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NewsZap reports that the Deleware Supreme Court is hearing a lawsuit seeking to identify anonymous posters to a blog.
The case, filed by Smyrna Town, Delaware Councilman Patrick J. Cahill and his wife Julia, alleges that four anonymous posters to a community issues blog “defamed” the councilman and his wife in late 2004.
Anonymity: First Amendment Right or License to Defame?
Lawyers for the anonymous defendants claim that the case is an important test of the First Amendment right to speak anonymously without fear of retribution. One of the case’s John Does — identified as John Doe No. 1 or Proud Citizen — filed for a protective order to block his or her identity from being revealed. A judge denied the request and Doe appealed the decision to the state Supreme Court.
While anonymity on the Internet is essential for a free exchange of ideas, Judge Slights said there is a difference between exchanging ideas and “using it as a cover to defame others.”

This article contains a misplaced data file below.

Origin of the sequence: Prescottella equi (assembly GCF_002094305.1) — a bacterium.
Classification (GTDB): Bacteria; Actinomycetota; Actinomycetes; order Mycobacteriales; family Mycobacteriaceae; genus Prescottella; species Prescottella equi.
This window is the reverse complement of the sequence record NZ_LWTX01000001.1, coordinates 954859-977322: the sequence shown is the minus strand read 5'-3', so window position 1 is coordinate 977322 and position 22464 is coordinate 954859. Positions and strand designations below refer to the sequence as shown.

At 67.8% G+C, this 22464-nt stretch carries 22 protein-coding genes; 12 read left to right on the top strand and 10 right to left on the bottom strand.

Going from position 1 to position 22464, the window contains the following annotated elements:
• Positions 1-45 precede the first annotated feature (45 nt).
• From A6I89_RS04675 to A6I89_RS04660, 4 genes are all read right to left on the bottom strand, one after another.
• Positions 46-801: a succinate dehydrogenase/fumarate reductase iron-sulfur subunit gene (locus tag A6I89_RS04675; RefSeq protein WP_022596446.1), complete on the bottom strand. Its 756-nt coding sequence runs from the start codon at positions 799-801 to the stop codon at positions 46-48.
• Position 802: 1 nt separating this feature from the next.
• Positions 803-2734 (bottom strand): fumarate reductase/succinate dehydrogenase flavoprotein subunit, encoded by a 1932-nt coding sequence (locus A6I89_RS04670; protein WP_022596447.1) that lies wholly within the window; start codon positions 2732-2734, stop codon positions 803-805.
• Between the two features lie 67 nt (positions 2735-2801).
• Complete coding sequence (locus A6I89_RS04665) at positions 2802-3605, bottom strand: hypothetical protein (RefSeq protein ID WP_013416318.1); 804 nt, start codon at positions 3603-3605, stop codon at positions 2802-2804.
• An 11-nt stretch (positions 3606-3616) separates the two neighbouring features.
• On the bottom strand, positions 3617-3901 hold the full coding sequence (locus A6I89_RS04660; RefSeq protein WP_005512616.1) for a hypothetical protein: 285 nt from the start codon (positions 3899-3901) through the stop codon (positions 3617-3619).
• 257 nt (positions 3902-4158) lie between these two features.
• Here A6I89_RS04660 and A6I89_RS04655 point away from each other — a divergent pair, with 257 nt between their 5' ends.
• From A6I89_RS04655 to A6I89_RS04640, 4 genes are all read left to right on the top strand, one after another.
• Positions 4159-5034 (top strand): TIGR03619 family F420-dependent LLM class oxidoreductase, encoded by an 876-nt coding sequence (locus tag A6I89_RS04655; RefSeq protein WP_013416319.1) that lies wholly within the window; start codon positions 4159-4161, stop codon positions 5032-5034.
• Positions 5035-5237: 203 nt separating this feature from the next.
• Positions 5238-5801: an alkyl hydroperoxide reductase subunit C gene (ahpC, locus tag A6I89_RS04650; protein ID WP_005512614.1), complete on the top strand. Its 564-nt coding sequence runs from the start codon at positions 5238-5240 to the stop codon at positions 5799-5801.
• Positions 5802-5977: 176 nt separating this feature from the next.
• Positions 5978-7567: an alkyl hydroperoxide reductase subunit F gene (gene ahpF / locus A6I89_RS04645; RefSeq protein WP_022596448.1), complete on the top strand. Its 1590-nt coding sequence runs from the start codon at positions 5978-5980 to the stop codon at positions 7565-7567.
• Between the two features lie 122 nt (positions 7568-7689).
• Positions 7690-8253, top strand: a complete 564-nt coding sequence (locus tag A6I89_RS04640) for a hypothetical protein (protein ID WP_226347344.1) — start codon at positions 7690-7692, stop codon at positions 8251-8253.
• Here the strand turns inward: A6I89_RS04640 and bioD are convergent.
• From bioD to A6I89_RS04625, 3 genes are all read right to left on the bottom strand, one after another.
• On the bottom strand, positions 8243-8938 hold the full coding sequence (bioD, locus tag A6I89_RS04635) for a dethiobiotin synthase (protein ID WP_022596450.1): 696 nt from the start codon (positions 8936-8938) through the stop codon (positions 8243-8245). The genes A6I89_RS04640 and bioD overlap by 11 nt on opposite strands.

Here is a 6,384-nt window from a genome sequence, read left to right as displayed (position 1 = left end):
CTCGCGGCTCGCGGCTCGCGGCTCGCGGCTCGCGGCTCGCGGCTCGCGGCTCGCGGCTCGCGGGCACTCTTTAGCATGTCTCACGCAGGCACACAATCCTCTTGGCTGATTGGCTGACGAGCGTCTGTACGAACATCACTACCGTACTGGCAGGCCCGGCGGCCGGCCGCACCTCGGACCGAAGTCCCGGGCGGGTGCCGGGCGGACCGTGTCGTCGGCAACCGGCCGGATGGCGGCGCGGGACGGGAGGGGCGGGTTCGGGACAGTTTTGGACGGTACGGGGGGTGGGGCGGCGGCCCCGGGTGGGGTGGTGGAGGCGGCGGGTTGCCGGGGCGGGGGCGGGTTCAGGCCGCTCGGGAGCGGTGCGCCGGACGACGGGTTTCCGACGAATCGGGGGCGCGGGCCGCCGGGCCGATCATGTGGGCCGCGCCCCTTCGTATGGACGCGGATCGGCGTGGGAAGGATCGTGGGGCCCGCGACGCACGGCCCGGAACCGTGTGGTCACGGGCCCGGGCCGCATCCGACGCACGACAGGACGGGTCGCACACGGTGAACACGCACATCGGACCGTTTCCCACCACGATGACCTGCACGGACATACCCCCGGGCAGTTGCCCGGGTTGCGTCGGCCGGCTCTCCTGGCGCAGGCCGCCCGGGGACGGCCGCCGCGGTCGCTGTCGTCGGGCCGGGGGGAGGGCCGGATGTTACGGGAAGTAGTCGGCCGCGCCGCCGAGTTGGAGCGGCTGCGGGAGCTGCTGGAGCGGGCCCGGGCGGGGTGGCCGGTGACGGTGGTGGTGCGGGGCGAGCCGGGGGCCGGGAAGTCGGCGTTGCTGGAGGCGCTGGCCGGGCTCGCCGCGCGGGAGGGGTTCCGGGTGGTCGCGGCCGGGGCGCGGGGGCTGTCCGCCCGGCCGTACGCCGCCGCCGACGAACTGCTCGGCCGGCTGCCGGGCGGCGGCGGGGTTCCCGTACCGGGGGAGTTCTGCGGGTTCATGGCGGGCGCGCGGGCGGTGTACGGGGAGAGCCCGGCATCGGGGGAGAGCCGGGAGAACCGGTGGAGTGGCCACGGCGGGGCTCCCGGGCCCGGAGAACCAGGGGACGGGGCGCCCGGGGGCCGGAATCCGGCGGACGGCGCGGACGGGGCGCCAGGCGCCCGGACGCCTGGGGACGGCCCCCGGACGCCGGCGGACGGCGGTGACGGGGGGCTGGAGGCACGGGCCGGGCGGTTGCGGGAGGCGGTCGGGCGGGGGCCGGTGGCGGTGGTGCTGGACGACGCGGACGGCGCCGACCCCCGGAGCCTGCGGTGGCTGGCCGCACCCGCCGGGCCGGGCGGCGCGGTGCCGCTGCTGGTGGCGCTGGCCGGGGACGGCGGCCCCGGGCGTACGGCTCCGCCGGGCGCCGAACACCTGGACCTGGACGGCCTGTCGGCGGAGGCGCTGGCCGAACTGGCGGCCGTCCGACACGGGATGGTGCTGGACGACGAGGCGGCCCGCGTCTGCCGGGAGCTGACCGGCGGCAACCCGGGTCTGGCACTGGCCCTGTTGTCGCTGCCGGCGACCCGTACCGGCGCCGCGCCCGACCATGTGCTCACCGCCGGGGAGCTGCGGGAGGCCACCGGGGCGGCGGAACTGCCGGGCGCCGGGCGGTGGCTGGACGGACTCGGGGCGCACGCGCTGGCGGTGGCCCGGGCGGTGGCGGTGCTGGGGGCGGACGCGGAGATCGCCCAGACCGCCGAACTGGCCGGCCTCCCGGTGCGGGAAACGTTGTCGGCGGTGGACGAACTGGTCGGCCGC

Valid Email Address Means Nothing
“The First Amendment doesn’t give someone the right to say something defamatory to someone else,” Cahill’s attorney, Robert Katzenstein said in a recent interview. “The anonymity of the Internet should not give people licenses to defame people without facing legal consequences of defamation.”
My policy is to refuse to publish the comments of anonymous posters. A valid email address is no way to confirm a poster’s identity either, since addresses like are freely available.
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